Users today realize that they may get hacked, logically because they’re no experts at cyber-security and attackers smarter than they are out there. Yet, a bitter truth amidst this realization is that laymen are not only vulnerable, the world’s securest companies also get breached now and then.
To take it a step further, those who take pride in guarding others against such attacks are no exception. We say this in light of recent revelations where NordVPN has accepted that one of its servers was hacked. Oops.
Last night we reported about Avast, the cyber security giant accepting that it was hacked after unknown hackers gained domain admin privileges through privilege escalation by compromising the VPN profile of an employee that did not require 2FA.
Now, NordVPN, in a blog post made yesterday on 21 October explains that one of their leased data centers in Finland was accessed unauthorizedly in March 2018. Simply put: NordVPN was hacked.
See: Hackers cloned NordVPN website to drop banking trojan
The cause attributed is an insecure remote management system in place by the data center provider without the company having any knowledge about it. Elaborating further, they explain that,
The expired TLS key was taken at the same time the datacenter was exploited. However, the key couldn’t possibly have been used to decrypt the VPN traffic of any other server. On the same note, the only possible way to abuse website traffic was by performing a personalized and complicated MiTM attack to intercept a single connection that tried to access nordvpn.com.
So apparently NordVPN was compromised at some point. Their (expired) private keys have been leaked, meaning anyone can just set up a server with those keys… pic.twitter.com/TOap6NyvNy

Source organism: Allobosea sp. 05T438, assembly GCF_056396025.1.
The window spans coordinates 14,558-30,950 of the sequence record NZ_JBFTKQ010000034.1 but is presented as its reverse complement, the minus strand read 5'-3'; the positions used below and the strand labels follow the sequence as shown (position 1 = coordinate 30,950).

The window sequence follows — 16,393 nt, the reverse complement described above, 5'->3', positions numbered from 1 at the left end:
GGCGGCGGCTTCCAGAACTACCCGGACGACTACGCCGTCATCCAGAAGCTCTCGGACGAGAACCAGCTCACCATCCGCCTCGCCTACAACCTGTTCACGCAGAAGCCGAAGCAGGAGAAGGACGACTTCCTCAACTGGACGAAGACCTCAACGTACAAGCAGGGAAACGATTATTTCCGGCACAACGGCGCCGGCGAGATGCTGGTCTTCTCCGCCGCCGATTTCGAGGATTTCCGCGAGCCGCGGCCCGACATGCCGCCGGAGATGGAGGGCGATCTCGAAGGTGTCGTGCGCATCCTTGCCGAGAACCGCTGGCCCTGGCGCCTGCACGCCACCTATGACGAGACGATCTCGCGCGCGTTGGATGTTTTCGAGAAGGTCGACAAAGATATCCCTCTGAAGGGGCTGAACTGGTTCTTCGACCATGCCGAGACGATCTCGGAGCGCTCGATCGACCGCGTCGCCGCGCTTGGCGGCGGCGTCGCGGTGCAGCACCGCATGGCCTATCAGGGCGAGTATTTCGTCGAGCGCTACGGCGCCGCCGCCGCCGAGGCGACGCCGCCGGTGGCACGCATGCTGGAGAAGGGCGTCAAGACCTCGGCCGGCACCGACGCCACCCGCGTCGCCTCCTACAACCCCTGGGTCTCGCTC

— undefined (@hexdefined) October 20, 2019
This, unfortunately, made it possible for malicious attackers to imitate NordVPN tricking users and hence steal their data as Cryptostorm.is explains in the tweet above. However, the good thing is that no user data was compromised and neither was any other datacentre infected in the process. Furthermore, NordVPN’s team has started to move all of their servers to RAM although the process is to be completed next year.
Ted Shorter, CTO at Keyfactor provider of secure digital identity management solutions told HackRead that,
“Hackers gained access to the system at NordVPN that contained this, and at least one other sensitive encryption key. That’s bad, but history has shown us that given enough time and resources, hackers can often find their way into high-value targets: breaches such as this have happened in 2019 more times than I can count. However, a defense-in-depth strategy could have at least prevented the hackers from stealing the private keys.”
It is important to note that this particular incident points to a larger problem. If companies vet data center companies more strictly, such exploits would not take place. Nonetheless even though done in the aftermath, the firm has shredded all of its servers with the compromised data center company and terminated its contract implementing a new set of standards.
See: Avast hacked after attackers gained domain admin privileges
As to why they did not disclose this vulnerability earlier is because of the need to analyze their entire infrastructure including over 3000 servers for any vulnerabilities beforehand. Let’s hope that companies take heed from this incident and step up their security both in and out of the VPN industry.
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